thanks torakris and helenjp--that was exactly the info i was looking for (with recipes!). :smile:

"The cure for anything is salt water: sweat, tears, or the ocean."

--Isak Dinesen

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Finally found Japanese Kishimen....

In Paris...

In a chinese grocery store....

made in Korea.....

everybody together now! It's a small world afterall, :biggrin:

p.s. my Mexican roomate found chiles ancho and chiles seco for pozole in the same store!

:biggrin::biggrin:

Kristin Wagner, aka "torakris"

 

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  • 4 weeks later...

Sanuki udon, originally from Kagawa prefecture, is rising in popularity all over Japan, here is a little history of the noodles, the rise of the current "boom" and possible plans of the chainstore Hanamaru on expanding to New York:

http://www.jinjapan.org/trends/society/soc040116.html

Kristin Wagner, aka "torakris"

 

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  • 1 month later...
Sanuki Udon!

The real thing in Kagawa is amazing, so much so that I can't eat most regular udon- it's just too soft. I haven't tried any of the new Sanuki places that are popping up in Tokyo, I'm pretty skeptical.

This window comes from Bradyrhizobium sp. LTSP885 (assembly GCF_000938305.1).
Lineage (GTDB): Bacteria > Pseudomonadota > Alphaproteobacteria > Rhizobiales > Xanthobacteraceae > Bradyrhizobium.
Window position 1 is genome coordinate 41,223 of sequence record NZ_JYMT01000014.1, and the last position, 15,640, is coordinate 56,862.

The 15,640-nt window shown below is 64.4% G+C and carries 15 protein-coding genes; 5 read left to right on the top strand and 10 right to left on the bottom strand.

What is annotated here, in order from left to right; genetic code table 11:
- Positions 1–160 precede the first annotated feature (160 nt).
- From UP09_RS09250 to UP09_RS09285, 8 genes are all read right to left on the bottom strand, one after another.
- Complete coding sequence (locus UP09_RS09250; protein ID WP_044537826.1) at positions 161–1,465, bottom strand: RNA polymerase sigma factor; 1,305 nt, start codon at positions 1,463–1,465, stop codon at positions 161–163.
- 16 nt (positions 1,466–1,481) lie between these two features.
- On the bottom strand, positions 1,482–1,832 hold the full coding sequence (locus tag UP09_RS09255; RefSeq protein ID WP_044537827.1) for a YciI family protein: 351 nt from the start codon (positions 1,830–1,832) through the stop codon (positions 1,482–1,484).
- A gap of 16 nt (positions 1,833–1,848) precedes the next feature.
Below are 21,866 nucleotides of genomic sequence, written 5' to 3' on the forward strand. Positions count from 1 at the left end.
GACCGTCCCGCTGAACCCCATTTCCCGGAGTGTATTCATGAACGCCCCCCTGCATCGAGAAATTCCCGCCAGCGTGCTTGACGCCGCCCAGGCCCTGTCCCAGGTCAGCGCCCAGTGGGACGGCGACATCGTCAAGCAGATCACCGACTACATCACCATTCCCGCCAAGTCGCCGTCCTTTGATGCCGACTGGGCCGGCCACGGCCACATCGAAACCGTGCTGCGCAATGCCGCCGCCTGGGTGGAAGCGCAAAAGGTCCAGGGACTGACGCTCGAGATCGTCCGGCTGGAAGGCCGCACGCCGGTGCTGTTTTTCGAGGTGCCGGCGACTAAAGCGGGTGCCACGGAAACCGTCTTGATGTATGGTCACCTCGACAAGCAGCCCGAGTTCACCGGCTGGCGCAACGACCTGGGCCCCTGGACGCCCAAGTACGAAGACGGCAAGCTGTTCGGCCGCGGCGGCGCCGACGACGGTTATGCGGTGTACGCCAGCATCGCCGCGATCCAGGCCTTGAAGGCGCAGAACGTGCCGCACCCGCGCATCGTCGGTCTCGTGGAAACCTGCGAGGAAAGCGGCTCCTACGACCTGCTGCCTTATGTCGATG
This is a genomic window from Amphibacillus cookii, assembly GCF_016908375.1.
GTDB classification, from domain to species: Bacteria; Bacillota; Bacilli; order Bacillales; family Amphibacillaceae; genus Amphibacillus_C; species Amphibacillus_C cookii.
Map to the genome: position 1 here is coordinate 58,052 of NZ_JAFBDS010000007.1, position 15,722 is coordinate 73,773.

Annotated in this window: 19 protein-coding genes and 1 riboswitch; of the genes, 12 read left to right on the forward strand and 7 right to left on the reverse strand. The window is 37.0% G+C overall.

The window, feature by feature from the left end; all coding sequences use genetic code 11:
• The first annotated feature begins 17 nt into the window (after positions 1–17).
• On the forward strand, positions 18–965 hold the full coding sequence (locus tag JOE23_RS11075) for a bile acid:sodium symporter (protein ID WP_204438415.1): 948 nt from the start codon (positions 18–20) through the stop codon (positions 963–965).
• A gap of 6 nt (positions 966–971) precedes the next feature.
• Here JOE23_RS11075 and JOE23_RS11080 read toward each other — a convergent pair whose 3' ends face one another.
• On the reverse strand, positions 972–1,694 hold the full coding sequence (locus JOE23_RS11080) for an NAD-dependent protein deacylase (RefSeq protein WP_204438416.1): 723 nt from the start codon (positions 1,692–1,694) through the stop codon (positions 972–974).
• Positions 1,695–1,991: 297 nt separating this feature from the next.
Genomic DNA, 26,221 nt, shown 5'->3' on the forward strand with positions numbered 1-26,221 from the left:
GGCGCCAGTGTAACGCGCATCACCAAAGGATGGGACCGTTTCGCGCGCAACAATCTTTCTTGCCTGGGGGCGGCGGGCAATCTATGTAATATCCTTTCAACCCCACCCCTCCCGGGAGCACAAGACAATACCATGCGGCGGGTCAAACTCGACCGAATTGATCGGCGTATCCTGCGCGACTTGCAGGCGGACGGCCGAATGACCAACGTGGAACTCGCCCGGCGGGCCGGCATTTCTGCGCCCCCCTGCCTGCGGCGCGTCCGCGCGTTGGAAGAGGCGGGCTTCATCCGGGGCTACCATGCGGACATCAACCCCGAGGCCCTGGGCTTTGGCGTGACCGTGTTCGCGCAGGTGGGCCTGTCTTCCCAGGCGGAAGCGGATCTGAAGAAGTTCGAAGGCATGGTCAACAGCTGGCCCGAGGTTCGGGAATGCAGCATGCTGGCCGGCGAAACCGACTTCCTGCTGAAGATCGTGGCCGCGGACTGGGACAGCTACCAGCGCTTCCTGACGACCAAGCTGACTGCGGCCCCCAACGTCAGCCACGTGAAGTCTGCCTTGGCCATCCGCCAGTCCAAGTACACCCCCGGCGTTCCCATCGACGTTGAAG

I couldn't agree with smallworld more.

Three years ago, an acquaintance of mine living in Kagawa prefecture, the birthplace of Sanuki udon, sent me a box of frozen Sanuki udon packs. That was the beginning of my love for this particular type of udon. In fact, I don't want to eat any other type of udon any longer.

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I still have yet to try sanuki udon :sad:

I bought a package of it and was planning to eat it last Sunday for lunch, but we endend up BBQing with the in-laws, so it is waiting until this weekend......

I can't wait to try it.

I have also just ordered my first couple packs (of the season) of hiyashi-chuuka, with a sesame flavored sauce, summer and noodles just go together perfectly! :biggrin:

Kristin Wagner, aka "torakris"

 

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  • 2 months later...
I was watching a japanese food show a month ago and I saw a ramen restaurant that specialized in ramen soup with soy milk in it.

Has anyone ever tried this? Wonder what it tastes like. They make the soy milk fresh in the back.

eeeewwwww!!!

sorry, I am not a big fan of soy milk....

i know that soymilk is not for everyone, but i for one love it, and i LOVE it with noodles even more!

a great summertime dish is kong guksu (콩국수)!!

if you dont like soymilk, look away, but if you are partial to the stuff, doesnt this look lovely?

http://restaurant.naver.com/_recommend/the...ages/kong01.jpg

kong guksu is icy cold, freshly made soymilk (not from a box that you can store for years) that is slightly salty. add freshly cooked thick style noodles (udon or freshly pulled jjajjangmyeon noodles will do very well). top with some cukes and dig in!

recipe for kong guksu (soymilk with noodles)

"Bibimbap shappdy wappdy wap." - Jinmyo